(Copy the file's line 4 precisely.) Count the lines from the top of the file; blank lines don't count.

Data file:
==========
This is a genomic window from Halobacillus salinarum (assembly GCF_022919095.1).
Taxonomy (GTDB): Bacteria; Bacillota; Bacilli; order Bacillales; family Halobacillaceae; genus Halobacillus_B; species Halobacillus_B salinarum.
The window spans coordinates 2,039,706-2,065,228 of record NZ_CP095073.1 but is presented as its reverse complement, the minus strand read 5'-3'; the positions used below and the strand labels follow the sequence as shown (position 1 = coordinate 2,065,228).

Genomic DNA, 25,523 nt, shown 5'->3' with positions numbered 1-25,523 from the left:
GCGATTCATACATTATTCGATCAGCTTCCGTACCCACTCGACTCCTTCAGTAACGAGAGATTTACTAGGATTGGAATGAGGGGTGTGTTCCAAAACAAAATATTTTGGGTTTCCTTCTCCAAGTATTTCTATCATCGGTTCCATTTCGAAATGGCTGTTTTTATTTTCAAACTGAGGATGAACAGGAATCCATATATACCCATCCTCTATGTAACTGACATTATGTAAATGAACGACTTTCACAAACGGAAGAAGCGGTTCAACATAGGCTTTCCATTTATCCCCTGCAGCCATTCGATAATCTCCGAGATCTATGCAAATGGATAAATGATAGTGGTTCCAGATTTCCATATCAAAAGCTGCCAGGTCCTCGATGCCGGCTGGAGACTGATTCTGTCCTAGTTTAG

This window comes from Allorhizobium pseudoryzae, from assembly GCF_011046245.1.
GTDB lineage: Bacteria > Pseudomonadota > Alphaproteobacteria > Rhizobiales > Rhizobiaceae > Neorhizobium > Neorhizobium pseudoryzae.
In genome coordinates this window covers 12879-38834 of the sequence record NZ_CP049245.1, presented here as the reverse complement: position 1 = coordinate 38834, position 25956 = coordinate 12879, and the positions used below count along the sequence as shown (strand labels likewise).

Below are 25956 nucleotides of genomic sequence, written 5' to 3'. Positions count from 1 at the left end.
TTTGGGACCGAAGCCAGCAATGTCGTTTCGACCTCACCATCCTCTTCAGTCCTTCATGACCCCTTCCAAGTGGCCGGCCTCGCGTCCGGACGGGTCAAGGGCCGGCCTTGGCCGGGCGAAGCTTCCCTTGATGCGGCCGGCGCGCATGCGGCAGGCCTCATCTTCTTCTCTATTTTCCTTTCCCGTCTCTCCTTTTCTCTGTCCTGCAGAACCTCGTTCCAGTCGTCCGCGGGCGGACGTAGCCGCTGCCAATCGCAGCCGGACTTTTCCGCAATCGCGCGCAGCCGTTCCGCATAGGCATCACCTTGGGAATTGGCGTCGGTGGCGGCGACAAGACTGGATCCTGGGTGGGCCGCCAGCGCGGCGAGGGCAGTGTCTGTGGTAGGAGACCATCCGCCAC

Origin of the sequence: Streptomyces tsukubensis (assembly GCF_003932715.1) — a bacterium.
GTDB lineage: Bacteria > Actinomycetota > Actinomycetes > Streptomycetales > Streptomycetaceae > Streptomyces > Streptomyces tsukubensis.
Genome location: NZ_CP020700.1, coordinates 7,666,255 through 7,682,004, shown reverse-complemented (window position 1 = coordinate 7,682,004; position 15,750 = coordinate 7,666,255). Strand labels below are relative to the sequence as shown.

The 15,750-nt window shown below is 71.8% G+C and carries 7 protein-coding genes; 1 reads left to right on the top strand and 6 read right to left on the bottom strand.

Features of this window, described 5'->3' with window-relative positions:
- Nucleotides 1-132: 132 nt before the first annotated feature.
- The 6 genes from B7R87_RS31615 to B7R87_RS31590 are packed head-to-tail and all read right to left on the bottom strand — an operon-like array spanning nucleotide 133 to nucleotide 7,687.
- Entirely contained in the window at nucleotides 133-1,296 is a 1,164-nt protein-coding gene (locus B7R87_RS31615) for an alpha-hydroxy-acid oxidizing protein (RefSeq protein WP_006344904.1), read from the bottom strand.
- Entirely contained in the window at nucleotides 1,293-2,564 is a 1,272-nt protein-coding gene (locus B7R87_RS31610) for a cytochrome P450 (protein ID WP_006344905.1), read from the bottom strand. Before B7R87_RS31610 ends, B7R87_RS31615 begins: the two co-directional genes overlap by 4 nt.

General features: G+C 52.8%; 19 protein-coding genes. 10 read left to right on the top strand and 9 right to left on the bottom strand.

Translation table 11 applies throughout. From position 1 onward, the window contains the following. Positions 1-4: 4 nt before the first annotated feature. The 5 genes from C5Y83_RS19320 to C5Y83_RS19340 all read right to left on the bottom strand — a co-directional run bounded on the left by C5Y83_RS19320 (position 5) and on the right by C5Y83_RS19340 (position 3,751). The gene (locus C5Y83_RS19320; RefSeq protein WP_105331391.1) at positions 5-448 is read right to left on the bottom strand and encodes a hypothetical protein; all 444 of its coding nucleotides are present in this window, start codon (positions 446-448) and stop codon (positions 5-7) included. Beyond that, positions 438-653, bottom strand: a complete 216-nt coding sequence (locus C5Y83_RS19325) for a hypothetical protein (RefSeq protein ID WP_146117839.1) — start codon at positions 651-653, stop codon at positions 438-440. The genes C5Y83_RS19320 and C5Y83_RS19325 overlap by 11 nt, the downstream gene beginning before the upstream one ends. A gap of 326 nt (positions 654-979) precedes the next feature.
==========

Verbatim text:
Genomic DNA, 25,523 nt, shown 5'->3' with positions numbered 1-25,523 from the left: